Representatives of the American Medical Association, the Federation of State Medical Boards, the Joint Commission on Accreditation of Hospitals and the American Medical Peer Review Association and lawyers who are involved with the evolving system of reviewing doctors for community practice expressed little surprise at the nature of the letters for Billig.

But most said the wording, to someone schooled in the art of reference letters, prompted another look if not a phone call to the individual who wrote them.

What the letters did not say, they cautioned, was as important as what they did say.

Said Dr. Dennis O'Leary, a former dean of clinical affairs at George Washington University and the newly elected president of the Joint Commission on Accreditation of Hospitals: "You might say he's a jolly fellow, a nice guy, a good teacher. If I looked at a letter like that I'd think: 'Hey, I asked them about his clinical skills and they're telling me he's a good teacher.' People are writing letters of reference cautiously. Writing a bad letter is an unnecessary liability."

A group of doctors in Astoria, Ore., has seen such a liability turn into a multimillion-dollar loss. Dr. Timothy Patrick, a surgeon in the West Coast town of 10,000, has successfully sued half the town's physicians -- 11 doctors -- on charges that a peer review process by the town's only hospital was unfair and was made as an attempt to eliminate him as competition.

According to Patrick's suit, filed in 1981, a group of doctors from Columbia Memorial Hospital reviewed what they called "mistakes in his surgical practice" in an effort to find fault. Patrick said the doctors were acting to monopolize business.

The case, heard before a jury, was decided in favor of Patrick. The doctors from Astoria were ordered to pay $2.3 million in damages, an award in a kind of case that doctors are not insured against. Their case is being appealed.

"What happens in the West Coast case is having a major impact in New Jersey and an impact around the country," said attorney Frank Cielsa, who represents 20 hospitals in New Jersey.

He also said, "You don't need many lawsuits, all you need is one -- and that one is a nightmare."

In the Billig case, Cielsa's client, Monmouth Medical Center of Long Branch, N.J., wrote a four-page letter informing hospitals and doctors who inquired about Billig that the doctor had his privileges revoked there based on questions about his competence. The letter was received by Bethesda Naval Hospital in March 1983, three months after Billig was working there.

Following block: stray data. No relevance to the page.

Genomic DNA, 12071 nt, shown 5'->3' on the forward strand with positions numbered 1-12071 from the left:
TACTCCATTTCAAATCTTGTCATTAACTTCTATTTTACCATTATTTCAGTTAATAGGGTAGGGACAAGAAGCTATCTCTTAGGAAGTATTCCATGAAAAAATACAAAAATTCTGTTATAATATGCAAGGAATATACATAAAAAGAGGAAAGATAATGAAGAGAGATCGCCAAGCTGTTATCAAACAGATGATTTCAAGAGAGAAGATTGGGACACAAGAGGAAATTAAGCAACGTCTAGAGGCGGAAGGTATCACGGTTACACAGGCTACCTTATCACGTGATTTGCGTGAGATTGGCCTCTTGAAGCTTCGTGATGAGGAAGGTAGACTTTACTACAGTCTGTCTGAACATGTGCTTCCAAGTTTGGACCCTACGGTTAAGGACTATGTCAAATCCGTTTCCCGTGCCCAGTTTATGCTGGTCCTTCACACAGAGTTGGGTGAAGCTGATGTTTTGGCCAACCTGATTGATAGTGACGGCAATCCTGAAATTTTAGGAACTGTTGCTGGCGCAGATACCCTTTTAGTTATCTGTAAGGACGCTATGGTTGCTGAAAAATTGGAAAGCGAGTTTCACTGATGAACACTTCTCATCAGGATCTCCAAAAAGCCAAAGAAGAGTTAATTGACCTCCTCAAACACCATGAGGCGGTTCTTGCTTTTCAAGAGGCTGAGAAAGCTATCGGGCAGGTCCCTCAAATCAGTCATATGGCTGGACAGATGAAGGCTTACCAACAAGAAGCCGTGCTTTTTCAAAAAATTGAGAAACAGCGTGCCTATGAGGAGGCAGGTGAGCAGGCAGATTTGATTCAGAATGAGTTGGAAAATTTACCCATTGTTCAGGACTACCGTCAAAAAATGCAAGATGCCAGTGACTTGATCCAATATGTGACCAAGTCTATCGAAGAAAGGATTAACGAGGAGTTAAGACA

It was the only letter that told Bethesda there were concerns in the medical profession about Billig. Other letters appeared to tout the doctor, including one written by Cohen.

Here is Cohen's letter:

"To Whom It May Concern: Dr. Billig was in our employ for a seven-month period of time. During that time, he had appointments at two teaching hospitals, one of which was affiliated with the University of Pittsburgh, namely Montifiore Hospital, and the other had its own teaching program, namely West Penn Hospital.

"Dr. Billig's performance at both of these hospitals, in terms of his ability to perfrom surgery and in terms of student and resident teaching, were most satisfactory. His clinical judgment and technical ability were most satisfactory and without fault.

"I think that Dr. Billig would be a valuable asset to any teaching program. Through all his time with us, he was most anxious and competent to provide teaching with excellent input from an academic, theoretical and practical point of view. Sincerely yours, Manfred Cohen."

During his testimony, Cohen said he told the truth about Billig in the 1982 letter. But, he added without further elaboration in his testimony, "It was a letter that I would have thought would have initiated further inquiry by anyone who would have received it."

Navy doctors who were found lax in their review of Billig testified that they relied on letters such as Cohen's to sway them to retain the doctor, and it is unclear whether they made follow-up calls. Health care professionals say such phone calls, which could elicit a back-room, closed-door kind of frankness, may be the only way that some doctors can safely tell the truth.

Attorneys such as Cielsa are not so sure such networks can or will survive in a medical world entangled with legal concerns.

"The good news is people are asking a lot more -- and a lot more sophisticated questions -- about the doctors who are applying to their hospitals," Cielsa said. "But the bad news is that [in the face of lawsuits] we're seeing sources of information we could rely on drying up. I used to get phone calls from people who said: 'I got your letter but I'm not going to respond in writing because the doctor is no good.'

"Now I'm not even getting the phone call."